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I have this class:

class STR(str):

    def __int__(self):
        return 42

If i use it in the promt like this:

>>> a=STR('8')
>>> ord(a)
56
>>> int(a)
42
>>> chr(a)
'*'

that's the behaivour. I'd like to ord(a) be 42. How can I do it? Which method should I override in the str class? Is all this documented anywhere?

Thanks!

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4 Answers 4

Here's the C source for Python's builtin ord from the current SVN revision of bltinmodule.c:

static PyObject *
builtin_ord(PyObject *self, PyObject* obj)
{
    long ord;
    Py_ssize_t size;

    if (PyString_Check(obj)) {
    	size = PyString_GET_SIZE(obj);
    	if (size == 1) {
    		ord = (long)((unsigned char)*PyString_AS_STRING(obj));
    		return PyInt_FromLong(ord);
    	}
    } else if (PyByteArray_Check(obj)) {
    	size = PyByteArray_GET_SIZE(obj);
    	if (size == 1) {
    		ord = (long)((unsigned char)*PyByteArray_AS_STRING(obj));
    		return PyInt_FromLong(ord);
    	}

#ifdef Py_USING_UNICODE
    } else if (PyUnicode_Check(obj)) {
    	size = PyUnicode_GET_SIZE(obj);
    	if (size == 1) {
    		ord = (long)*PyUnicode_AS_UNICODE(obj);
    		return PyInt_FromLong(ord);
    	}
#endif
    } else {
    	PyErr_Format(PyExc_TypeError,
    		     "ord() expected string of length 1, but " \
    		     "%.200s found", obj->ob_type->tp_name);
    	return NULL;
    }

    PyErr_Format(PyExc_TypeError,
    	     "ord() expected a character, "
    	     "but string of length %zd found",
    	     size);
    return NULL;
}

As you can see, it doesn't make any method calls on the instance you pass in. As far as I can tell, if you don't pass it an explicit string, there's no way to override the functionality of ord.

In fact, it's essentially verifying that the PyObject is either a string, byte array, or Unicode -- that's what the PyString_Check, etc. functions do. If it's none of those, you get the TypeError exception.

One workaround that doesn't scale very well would be to write your own ord in the global namespace:

>>> class STR(str):
...     def __int__(self):
...             return 42
... 
>>> 
>>> def ord(s):
...     if isinstance(s, STR):
...             return int(s)
...     else:
...             return __builtins__.ord(s)
... 
>>>  
>>> ord(STR('fdsafds'))
42
>>> ord("!")
33

Of course, this scales horribly because another module using your class may be directly calling __builtins__.ord, or they might even be overwriting ord themselves! But, if you only need this to work on a single, standalone module, this is one way to go about it.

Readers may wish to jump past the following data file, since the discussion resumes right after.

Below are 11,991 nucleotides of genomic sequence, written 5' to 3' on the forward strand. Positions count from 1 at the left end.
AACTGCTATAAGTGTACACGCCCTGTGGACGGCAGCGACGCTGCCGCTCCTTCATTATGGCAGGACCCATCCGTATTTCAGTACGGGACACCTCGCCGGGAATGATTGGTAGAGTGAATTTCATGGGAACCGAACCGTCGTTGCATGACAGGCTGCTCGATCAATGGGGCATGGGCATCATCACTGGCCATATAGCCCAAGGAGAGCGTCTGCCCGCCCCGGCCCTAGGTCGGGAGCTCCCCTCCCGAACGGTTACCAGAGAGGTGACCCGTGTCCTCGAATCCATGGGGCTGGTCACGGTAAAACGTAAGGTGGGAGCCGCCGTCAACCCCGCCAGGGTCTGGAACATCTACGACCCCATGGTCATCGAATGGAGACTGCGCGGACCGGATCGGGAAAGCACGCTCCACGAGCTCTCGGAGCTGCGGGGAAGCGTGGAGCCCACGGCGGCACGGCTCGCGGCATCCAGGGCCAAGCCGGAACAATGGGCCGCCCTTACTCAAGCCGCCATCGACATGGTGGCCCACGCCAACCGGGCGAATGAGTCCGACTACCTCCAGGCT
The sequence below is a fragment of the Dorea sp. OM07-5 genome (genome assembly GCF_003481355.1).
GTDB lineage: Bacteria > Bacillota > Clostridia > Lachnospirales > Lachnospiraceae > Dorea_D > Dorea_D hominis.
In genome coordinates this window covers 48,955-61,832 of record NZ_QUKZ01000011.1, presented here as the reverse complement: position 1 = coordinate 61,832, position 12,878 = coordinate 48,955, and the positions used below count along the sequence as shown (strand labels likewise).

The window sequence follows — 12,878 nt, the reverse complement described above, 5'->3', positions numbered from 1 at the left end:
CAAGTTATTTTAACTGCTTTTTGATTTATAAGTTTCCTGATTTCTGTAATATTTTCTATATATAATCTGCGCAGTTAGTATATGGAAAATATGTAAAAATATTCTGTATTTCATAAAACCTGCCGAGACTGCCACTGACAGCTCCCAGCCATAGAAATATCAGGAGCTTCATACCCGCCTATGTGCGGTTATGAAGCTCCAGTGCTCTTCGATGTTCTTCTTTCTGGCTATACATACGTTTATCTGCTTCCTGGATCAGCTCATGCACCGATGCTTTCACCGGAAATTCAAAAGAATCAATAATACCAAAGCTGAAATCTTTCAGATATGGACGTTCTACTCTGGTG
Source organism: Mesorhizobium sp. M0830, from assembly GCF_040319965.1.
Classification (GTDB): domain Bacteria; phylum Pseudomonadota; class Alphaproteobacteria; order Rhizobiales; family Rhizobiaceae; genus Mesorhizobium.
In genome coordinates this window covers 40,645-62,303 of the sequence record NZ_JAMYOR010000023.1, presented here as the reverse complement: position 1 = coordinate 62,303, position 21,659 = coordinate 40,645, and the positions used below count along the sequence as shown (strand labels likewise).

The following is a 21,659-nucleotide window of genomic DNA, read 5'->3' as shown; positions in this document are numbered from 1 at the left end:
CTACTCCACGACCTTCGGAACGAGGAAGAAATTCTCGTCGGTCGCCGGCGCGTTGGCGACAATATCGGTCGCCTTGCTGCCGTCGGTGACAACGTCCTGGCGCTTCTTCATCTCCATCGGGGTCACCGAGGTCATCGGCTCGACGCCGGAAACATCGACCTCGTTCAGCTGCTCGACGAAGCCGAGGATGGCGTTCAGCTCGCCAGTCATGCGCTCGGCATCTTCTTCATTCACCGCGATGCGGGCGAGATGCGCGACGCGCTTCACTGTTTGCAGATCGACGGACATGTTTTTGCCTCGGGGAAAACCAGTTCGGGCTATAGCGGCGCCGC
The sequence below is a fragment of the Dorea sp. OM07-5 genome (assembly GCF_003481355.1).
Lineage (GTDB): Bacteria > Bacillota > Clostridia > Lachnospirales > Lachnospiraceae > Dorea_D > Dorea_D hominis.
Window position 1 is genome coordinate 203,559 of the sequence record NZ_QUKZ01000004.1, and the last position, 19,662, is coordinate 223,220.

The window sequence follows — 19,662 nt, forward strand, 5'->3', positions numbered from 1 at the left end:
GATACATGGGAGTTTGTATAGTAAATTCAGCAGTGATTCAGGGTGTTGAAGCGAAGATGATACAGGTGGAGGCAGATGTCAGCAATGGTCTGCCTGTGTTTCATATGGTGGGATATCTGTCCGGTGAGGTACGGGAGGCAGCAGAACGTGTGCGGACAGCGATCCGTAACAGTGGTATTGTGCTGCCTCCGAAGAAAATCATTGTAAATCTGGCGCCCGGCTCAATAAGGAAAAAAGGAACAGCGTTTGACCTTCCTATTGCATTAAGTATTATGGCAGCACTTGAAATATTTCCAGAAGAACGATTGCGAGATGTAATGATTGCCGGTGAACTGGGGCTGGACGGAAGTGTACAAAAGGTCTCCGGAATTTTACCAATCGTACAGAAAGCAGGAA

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I like this answer. Which is the scale problem? I can't see it very well. –  Juanjo Conti Dec 12 '09 at 17:29

Somebody already posted the builtin ord code, and there is no method call you may intercept.

One solution could be override the ord function, for example:

backup_ord = ord
def ord(obj):
    if hasattr(obj, '__ord__'):
        return obj.__ord__()
    else:
        return backup_ord(obj)

Then you define your class with the __ord__ method and do something like:

class MyStr(str):
    def __ord__(self):
        return 'LOL'

For tests:

normal_five = '5'
strange_five = MyStr('5')
print ord(normal_five)
print ord(strange_five)

Outputs:

53
LOL
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ord is not overloadable, it doesn't call any method on string objects (at least in CPython - Python/bltinmodule.c, builtin_ord function).

The best way is probably to create STR.ord method and call that instead of the built-in.

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You can't override ord but you can overwrite as variable for example

backup original ord

origord= ord

def ord(x):
    return 42


ord(a)
42

origord(a)
56

But I think its not good a idea to overwrite it.

share|improve this answer
    
mmmmmm this gave me an idea. –  Juanjo Conti Dec 12 '09 at 16:17
    
:D but you know, it will confuse yourself and others people who read that codes later. –  YOU Dec 12 '09 at 16:19

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